A route is the path that data takes when travelling through a network from one host to another. Routing is the process by which the path, or some subset of it, is determined. One of the characteristic features of the Internet, as compared to other network architectures, is that each node that receives a packet will typically determine for itself what the next step in the path should be.
IP routing decisions are generally made based on the destination of network traffic. When an IP packet is sent from a node on the network, it will consult its routing table to determine the next hop device that the traffic should be sent to, in order for it to reach its final destination. The routing table on a typical home machine may look something like this (except formatted properly :):
Kernel IP routing table Destination Gateway Genmask Flags Metric Ref Use Iface x.y.z * 255.255.255.255 UH 0 0 0 ppp0 192.168.0.0 * 255.255.255.0 U 0 0 0 eth0 127.0.0.0 * 255.0.0.0 U 0 0 0 lo default x.y.z 0.0.0.0 UG 0 0 0 ppp0
So, for example, when it receives a packet on interface eth0 which has a destination of 220.127.116.11, it will consult the table and see that it should send it through the default interface, the host x.y.z, which is on interface ppp0.
The routing table is constructed from a combination of statically defined routes and those learned from dynamic routing protocols.
Statically defined routes may be declared at system boot time, or via a command line interface. They will generally include the following parameters:
- Destination - this may be either a single host, or a network (in which case a network mask is also required).
- Gateway - the device to which traffic with the defined destination should be sent.
Static routes may also include the following parameters:
- Interface - the interface through which the traffic to a destination must be sent. (Most OSs can determine this automatically)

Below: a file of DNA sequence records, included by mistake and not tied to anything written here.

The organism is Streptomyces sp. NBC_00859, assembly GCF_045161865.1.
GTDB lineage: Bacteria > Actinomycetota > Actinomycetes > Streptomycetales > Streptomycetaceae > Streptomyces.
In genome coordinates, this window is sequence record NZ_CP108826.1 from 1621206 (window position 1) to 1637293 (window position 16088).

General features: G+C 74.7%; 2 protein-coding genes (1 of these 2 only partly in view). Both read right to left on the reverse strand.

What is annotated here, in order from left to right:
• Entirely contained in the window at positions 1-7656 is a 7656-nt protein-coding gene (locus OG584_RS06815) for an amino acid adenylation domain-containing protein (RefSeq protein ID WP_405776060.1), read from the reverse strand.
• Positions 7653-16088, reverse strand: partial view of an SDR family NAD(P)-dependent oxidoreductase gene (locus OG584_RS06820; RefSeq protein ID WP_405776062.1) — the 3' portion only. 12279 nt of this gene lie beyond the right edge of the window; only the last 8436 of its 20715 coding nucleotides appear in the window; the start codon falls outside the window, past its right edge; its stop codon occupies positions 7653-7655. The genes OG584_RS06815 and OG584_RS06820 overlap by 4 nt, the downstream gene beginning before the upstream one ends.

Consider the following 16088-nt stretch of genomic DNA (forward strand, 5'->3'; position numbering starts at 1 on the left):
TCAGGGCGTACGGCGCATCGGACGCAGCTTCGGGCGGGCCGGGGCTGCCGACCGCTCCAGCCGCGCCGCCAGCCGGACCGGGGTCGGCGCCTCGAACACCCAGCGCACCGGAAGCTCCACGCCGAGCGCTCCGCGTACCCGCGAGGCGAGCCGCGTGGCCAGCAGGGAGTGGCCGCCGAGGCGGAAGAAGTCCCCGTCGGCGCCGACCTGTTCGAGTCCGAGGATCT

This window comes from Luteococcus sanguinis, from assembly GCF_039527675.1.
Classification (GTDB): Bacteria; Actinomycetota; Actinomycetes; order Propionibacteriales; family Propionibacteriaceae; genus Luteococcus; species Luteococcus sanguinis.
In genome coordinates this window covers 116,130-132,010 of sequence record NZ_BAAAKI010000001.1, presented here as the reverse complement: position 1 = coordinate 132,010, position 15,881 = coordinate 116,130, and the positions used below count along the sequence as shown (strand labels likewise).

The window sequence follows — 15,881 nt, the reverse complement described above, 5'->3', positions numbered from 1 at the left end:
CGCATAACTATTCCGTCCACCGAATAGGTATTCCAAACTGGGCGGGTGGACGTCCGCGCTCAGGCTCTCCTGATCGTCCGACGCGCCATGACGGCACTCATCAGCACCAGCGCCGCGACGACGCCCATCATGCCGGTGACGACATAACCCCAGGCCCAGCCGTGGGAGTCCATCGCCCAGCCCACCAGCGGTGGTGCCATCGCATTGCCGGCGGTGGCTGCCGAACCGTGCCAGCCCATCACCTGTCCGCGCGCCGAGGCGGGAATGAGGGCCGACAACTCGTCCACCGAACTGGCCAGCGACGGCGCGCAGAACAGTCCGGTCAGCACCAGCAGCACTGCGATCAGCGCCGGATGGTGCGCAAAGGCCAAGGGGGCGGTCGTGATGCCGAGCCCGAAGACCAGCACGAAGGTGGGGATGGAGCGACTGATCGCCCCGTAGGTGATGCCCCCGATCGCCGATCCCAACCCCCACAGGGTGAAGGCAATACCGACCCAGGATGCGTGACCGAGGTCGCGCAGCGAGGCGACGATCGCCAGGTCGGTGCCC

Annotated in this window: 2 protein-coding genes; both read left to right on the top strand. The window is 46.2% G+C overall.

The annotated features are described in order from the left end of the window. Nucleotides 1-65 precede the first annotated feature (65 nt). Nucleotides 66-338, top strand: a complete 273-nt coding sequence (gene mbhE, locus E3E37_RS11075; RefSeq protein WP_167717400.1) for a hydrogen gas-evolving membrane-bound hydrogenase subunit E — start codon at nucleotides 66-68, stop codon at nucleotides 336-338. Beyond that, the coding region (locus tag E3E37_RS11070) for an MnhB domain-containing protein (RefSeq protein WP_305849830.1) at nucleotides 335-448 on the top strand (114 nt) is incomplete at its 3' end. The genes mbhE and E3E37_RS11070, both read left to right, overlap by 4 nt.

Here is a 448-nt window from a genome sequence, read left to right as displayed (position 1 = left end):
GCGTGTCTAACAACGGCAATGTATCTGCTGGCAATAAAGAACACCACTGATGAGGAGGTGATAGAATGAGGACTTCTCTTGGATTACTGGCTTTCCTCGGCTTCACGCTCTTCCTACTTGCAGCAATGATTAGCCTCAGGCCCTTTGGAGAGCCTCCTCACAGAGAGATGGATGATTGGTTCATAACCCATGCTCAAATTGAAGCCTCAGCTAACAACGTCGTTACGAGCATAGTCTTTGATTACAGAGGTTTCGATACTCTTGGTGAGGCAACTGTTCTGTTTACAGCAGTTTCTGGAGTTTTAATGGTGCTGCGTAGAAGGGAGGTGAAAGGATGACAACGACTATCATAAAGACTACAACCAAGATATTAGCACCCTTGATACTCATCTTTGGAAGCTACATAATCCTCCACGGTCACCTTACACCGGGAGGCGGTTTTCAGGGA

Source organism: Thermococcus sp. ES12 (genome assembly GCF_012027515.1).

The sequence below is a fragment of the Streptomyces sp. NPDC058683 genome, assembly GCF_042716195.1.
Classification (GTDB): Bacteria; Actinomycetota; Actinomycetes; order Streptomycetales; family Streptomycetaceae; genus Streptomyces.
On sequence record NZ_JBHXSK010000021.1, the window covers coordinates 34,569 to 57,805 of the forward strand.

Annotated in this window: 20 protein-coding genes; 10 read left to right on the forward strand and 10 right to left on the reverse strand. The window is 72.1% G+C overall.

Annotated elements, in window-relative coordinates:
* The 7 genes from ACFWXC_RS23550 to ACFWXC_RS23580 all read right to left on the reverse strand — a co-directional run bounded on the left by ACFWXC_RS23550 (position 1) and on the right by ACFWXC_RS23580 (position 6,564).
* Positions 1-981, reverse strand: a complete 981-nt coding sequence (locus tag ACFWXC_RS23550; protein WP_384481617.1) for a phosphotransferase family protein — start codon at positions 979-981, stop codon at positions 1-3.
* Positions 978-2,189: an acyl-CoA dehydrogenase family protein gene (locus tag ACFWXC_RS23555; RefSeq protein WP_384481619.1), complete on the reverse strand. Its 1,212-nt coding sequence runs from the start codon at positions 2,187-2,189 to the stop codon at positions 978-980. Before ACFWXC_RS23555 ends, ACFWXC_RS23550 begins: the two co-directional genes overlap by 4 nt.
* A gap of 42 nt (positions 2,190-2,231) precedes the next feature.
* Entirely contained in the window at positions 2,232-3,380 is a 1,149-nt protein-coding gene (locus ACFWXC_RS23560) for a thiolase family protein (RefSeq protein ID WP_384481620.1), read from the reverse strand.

- Metric - the number of 'hops' away that the gateway is from this host. For a gateway that resides on a directly connected network, the metric is '1'.
The default route is a special case of a statically defined route. It is the route of last resort. All traffic that does not match another destination in the routing table is forwarded to the default gateway.
Dynamic routing protocols allow network attached devices to learn about the structure of the network dynamically from peer devices. This reduces the administrative effort required to implement and change routing throughout a network. Some examples of dynamic routing protocols are:
- RIP (Routing Information Protocol)
- OSPF (Open Shortest Path First)
- ISIS (Intermediate system to intermediate system)
- BGP (Border Gateway Protocol)
- IGRP (Interior Gateway Routing Protocol)
ISIS and OSPF are link-state protocols, meaning each node part of the same zone, will know the state of all the link in the mesh. Due to the exponential number of link in a mesh, thoses protocols are for small mesh such as an ISP national backbone.
RIP is usually used to easily announce customer's routes in a backbone.
BGP is used as an external routing protocol to exchange routes with other entities. ISP use BGP extensivly to "trade" their routes. It can also be used to carry customers routes accross a network, in a MPLS backbone for example.